If you follow the Fama-French models or read the work of people like Larry Swedroe who espouse something called “the efficient market hypothesis”, you may think that it is dumb to invest in individual individual stocks because everything is already “priced into the market.”
This kind of logic is wrong, and I will tell you why: the value of any individual stock is always going to be determined by the amount of cash that it generates in the future, discounted back to the present. Of course, there are other factors that feed into this—What does the company’s balance sheet look like? What is the earnings quality/economic moat of the company? What is the probability that you can predict future profits—is this something with stable earnings like General Mills or wildly fluctuating performance like Sirius radio stock?
Since we do not know what the future will bring, we can never definitely determine what something is worth. Instead, here’s what I do: I try to find companies that either have incredibly long records of domination and show no signs of stopping (and then buy them at prices that appear reasonable), or I try to find companies that have incredibly low expectations built into them, so that all it takes is decent growth for the stock to shoot up in price.
Some examples of where I have done that in my own life:
I bought Bank of America at $7-$8 per share, and I still hold that stock to this day. The collective stock market participants did not recognize the fact that the Moynihan management team had cleaned up many of the toxic assets on the bank’s balance sheet, and that is why the bank was trading at a substantial discount to book value at the time I bought it. As the earnings have improved a bit, the stock price has doubled because the bank was left for dead—people were neglecting Bank of America because of the mess that Ken Lewis created with the Countrywide purchasing and general culture of overleveraging, rather than looking to the rise of Tier 1 Capital ratio at the bank. I fully expect a $0.40 annual dividend within the next 36-48 months, and which point I will have a 5% yield on the money I put into play, and I will likely get somewhat regular dividend increases thereafter.
And then there is General Electric, which I bought at $15.05 per share and have been reinvesting the dividends ever since, allowing me to almost double my position in a very short amount of time. When I paid $15 per share, people were thinking about the overleveraged mess than required federal handouts during the financial crisis. Other people were pissed at CEO Immelt for promising no dividend cuts right before…cutting the dividend. I focusing on the fact that the company had decreased its leverage by over 75% and had a work backlog of over $200 worth of goods and services. The earnings have been improving, and the stock price has reflected that.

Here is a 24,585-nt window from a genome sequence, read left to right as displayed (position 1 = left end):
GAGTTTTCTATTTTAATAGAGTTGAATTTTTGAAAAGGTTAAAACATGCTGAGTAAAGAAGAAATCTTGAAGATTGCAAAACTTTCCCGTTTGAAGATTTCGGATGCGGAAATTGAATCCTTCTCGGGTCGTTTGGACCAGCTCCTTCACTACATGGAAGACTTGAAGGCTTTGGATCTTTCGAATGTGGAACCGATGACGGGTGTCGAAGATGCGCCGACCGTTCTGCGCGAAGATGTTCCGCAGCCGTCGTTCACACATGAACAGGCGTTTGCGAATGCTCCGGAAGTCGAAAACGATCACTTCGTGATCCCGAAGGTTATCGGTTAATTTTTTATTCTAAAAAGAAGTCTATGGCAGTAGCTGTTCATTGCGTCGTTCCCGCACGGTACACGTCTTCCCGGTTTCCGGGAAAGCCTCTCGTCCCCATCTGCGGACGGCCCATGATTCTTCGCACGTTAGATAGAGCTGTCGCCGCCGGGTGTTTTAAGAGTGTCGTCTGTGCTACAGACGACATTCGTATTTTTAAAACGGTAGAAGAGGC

More recently, there have been two decisions I have made with aims of taking advantage of pricing inefficiencies.
The first was my decision to purchase BP stock in the $39-$42 per share range. The logic there is that the company has over $100 billion in reserves, is an oil powerhouse, and the litigation risks are much more manageable than the headlines imply (see the Exxon-Valdez case for a rough trajectory analogy). It’s finally starting to pick up some capital appreciation now that it is up to $46, but it’s still likely undervalued, and the 5% dividend gives you a nice cash boost that is not fully reflected in the stock price. That’s a straightforward way to build long-term wealth.
And to use a more current example, I have been buying IBM after its recent slate of “earnings misses”. People keep ragging on the company because its total revenue has been treading water and the profits are not increasing as quickly as analysts. What they don’t realize is this—IBM is running one of the most comprehensive stock buyback programs in the country, and the lower prices of the stock allows the company to get more bang for its buck by retiring more shares from the open market—increasing the profits per share that each shareholders is entitled to, and over the long-term, this fact will be reflected in its valuation.
IBM is the only stock I own that is currently worth less than I paid for it, but this is a good thing. The dividends, if reinvested, will entitle me to more profits. The stock buyback program becomes more effective, increasing the profits per share of my ownership units. There’s no difficulty in this decisionmaking process—there’s no pain in losing money on paper, because I’m not selling the stock. You can be a manic lunatic that sells just because the price declines if you so desire, but the fundamental investing precepts advocated by Charlie Munger, Walter Schloss, and Irving Kahn indicate that you should buy more of a stock as its price declines, provided that the price decline does not reflect a commensurate decline in the firm’s earnings power.
A company’s current stock price does not reflect truth. Both Coca-Cola and Microsoft traded at over 50x earnings during the late 1990s. How can you claim that the stock market is rational when large-cap companies only gives you 2% earnings yields plus whatever future growth the firm brings to the table? The answer is: it’s not. Your job is to find a circle of competence where you can figure out conservative estimates of a company’s future growth, and then strike when the price means “some things can go wrong and I’ll still make money.” That way, you are covered if things go bad, and you make really good money if things turn out decent or better-than-expected.